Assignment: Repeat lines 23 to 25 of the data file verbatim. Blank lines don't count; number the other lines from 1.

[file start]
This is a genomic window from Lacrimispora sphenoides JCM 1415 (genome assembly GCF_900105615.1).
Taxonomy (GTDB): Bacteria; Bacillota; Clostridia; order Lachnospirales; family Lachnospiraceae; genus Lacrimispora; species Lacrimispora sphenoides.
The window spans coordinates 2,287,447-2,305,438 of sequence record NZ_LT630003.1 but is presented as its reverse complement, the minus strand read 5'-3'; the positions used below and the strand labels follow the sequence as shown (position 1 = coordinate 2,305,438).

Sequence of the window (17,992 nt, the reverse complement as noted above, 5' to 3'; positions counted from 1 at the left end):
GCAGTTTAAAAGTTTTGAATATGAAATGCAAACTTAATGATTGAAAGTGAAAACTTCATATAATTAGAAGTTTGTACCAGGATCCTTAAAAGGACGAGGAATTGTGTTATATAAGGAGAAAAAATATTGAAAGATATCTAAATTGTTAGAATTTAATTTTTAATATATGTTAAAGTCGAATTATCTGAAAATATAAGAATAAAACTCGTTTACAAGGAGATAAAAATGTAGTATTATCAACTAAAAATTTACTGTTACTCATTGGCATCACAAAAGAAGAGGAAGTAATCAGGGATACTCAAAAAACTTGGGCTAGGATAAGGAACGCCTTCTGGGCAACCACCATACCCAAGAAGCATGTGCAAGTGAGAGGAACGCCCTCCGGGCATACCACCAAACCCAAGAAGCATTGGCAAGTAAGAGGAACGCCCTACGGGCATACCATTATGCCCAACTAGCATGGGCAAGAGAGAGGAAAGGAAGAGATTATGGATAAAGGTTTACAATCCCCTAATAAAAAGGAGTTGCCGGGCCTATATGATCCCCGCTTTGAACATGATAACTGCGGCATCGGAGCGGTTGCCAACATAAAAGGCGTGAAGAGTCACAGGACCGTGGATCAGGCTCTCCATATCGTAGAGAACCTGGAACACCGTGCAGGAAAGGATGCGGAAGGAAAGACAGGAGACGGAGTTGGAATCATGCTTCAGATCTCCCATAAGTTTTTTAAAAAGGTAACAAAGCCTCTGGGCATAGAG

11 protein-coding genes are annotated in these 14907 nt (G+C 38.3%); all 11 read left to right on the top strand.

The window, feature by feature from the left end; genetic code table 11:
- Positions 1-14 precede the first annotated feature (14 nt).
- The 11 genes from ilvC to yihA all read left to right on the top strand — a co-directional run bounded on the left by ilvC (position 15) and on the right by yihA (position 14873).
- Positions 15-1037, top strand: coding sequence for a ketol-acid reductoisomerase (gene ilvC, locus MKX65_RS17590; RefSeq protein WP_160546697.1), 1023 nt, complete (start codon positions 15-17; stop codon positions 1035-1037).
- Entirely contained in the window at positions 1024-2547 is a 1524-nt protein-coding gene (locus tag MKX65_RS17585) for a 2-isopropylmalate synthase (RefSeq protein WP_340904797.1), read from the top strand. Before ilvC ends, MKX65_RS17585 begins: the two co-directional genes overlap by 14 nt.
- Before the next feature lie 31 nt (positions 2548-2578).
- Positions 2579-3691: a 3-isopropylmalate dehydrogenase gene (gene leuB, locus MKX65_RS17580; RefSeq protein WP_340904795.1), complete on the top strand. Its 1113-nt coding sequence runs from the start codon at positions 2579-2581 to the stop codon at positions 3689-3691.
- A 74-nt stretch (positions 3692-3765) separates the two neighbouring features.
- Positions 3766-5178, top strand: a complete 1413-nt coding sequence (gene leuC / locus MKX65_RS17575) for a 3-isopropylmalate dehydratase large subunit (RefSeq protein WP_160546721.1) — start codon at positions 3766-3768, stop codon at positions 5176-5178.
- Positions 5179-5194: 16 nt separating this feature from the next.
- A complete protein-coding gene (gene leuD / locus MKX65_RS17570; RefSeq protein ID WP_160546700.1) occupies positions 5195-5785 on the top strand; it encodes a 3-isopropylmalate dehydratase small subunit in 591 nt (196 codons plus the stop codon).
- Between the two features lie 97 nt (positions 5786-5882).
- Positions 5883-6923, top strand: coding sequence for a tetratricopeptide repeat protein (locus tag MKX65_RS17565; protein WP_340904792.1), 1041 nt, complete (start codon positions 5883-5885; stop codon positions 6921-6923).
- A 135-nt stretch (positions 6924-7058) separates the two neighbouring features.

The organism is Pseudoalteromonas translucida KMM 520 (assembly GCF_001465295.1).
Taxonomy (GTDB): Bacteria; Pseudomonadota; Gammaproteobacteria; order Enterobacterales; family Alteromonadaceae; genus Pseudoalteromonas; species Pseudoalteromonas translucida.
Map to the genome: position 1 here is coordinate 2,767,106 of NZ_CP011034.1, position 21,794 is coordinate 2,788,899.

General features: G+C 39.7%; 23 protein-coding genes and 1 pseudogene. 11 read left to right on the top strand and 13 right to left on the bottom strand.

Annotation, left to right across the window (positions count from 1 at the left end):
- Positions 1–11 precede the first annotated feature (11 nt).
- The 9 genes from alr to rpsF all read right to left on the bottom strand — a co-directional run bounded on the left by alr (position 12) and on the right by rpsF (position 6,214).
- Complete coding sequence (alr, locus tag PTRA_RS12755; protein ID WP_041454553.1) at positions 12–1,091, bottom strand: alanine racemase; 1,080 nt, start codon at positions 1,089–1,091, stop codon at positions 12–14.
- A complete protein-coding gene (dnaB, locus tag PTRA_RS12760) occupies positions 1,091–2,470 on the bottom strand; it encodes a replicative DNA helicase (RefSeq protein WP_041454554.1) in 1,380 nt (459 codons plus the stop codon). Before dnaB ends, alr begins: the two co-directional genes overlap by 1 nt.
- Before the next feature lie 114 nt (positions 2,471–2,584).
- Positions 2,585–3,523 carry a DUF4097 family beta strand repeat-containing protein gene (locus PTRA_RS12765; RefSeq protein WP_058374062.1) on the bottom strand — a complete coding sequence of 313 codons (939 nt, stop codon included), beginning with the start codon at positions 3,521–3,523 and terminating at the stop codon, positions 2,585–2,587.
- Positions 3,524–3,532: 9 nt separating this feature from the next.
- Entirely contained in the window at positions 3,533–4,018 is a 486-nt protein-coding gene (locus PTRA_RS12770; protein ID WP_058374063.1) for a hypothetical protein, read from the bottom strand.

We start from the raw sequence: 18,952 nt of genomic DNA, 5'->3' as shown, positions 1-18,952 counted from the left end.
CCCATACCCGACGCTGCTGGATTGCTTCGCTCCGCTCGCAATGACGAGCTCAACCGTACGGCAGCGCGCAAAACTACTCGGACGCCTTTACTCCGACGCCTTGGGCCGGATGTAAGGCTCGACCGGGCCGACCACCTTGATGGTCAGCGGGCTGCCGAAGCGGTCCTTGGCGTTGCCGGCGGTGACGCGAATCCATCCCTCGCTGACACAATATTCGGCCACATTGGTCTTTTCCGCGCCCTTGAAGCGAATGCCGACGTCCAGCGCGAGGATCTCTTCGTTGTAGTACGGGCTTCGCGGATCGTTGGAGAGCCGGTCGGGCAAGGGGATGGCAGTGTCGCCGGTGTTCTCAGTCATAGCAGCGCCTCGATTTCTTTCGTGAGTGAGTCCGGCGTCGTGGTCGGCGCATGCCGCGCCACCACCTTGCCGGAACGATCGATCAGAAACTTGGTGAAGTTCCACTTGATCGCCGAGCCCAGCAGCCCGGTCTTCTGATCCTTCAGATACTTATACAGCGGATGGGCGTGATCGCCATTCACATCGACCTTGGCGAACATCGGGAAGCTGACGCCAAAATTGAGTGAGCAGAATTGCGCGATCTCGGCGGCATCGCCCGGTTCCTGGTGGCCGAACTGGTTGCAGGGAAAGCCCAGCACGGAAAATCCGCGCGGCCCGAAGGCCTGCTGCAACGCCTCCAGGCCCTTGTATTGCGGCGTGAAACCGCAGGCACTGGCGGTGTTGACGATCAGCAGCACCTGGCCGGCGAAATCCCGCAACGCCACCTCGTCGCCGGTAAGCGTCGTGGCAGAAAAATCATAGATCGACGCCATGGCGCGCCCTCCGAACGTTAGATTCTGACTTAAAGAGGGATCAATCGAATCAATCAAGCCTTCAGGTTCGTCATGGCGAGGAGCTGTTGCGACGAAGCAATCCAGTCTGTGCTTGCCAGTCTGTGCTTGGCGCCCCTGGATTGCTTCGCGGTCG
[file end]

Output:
Map to the genome: position 1 here is coordinate 2,767,106 of NZ_CP011034.1, position 21,794 is coordinate 2,788,899.

General features: G+C 39.7%; 23 protein-coding genes and 1 pseudogene. 11 read left to right on the top strand and 13 right to left on the bottom strand.

Annotation, left to right across the window (positions count from 1 at the left end):